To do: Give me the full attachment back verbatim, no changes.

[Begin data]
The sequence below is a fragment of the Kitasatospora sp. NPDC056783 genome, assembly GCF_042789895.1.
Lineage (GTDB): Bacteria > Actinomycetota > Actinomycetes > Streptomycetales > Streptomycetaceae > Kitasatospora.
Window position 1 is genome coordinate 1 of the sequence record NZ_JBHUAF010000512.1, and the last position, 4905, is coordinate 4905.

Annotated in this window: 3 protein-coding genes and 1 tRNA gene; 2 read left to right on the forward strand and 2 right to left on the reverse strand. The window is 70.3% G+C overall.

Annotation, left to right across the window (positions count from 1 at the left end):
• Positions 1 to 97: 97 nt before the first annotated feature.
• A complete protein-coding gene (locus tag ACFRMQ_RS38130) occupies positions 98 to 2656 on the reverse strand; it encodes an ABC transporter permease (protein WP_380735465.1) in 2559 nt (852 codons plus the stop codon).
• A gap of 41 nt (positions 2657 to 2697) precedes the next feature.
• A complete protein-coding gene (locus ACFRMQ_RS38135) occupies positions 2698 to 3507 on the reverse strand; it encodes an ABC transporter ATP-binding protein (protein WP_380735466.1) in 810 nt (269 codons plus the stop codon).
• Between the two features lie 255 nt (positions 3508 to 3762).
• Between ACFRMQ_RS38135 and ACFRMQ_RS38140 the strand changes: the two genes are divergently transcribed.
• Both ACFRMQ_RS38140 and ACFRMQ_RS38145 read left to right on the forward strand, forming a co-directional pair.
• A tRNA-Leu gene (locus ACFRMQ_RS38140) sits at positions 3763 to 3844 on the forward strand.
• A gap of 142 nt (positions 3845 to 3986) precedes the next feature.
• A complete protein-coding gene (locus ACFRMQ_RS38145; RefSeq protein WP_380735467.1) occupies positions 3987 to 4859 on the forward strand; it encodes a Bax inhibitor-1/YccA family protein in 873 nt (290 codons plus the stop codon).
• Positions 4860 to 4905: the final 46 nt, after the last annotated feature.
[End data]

The sequence below is a fragment of the Kitasatospora sp. NPDC056783 genome, assembly GCF_042789895.1.
Lineage (GTDB): Bacteria > Actinomycetota > Actinomycetes > Streptomycetales > Streptomycetaceae > Kitasatospora.
Window position 1 is genome coordinate 1 of the sequence record NZ_JBHUAF010000512.1, and the last position, 4905, is coordinate 4905.

Annotated in this window: 3 protein-coding genes and 1 tRNA gene; 2 read left to right on the forward strand and 2 right to left on the reverse strand. The window is 70.3% G+C overall.

Annotation, left to right across the window (positions count from 1 at the left end):
• Positions 1 to 97: 97 nt before the first annotated feature.
• A complete protein-coding gene (locus tag ACFRMQ_RS38130) occupies positions 98 to 2656 on the reverse strand; it encodes an ABC transporter permease (protein WP_380735465.1) in 2559 nt (852 codons plus the stop codon).
• A gap of 41 nt (positions 2657 to 2697) precedes the next feature.
• A complete protein-coding gene (locus ACFRMQ_RS38135) occupies positions 2698 to 3507 on the reverse strand; it encodes an ABC transporter ATP-binding protein (protein WP_380735466.1) in 810 nt (269 codons plus the stop codon).
• Between the two features lie 255 nt (positions 3508 to 3762).
• Between ACFRMQ_RS38135 and ACFRMQ_RS38140 the strand changes: the two genes are divergently transcribed.
• Both ACFRMQ_RS38140 and ACFRMQ_RS38145 read left to right on the forward strand, forming a co-directional pair.
• A tRNA-Leu gene (locus ACFRMQ_RS38140) sits at positions 3763 to 3844 on the forward strand.
• A gap of 142 nt (positions 3845 to 3986) precedes the next feature.
• A complete protein-coding gene (locus ACFRMQ_RS38145; RefSeq protein WP_380735467.1) occupies positions 3987 to 4859 on the forward strand; it encodes a Bax inhibitor-1/YccA family protein in 873 nt (290 codons plus the stop codon).
• Positions 4860 to 4905: the final 46 nt, after the last annotated feature.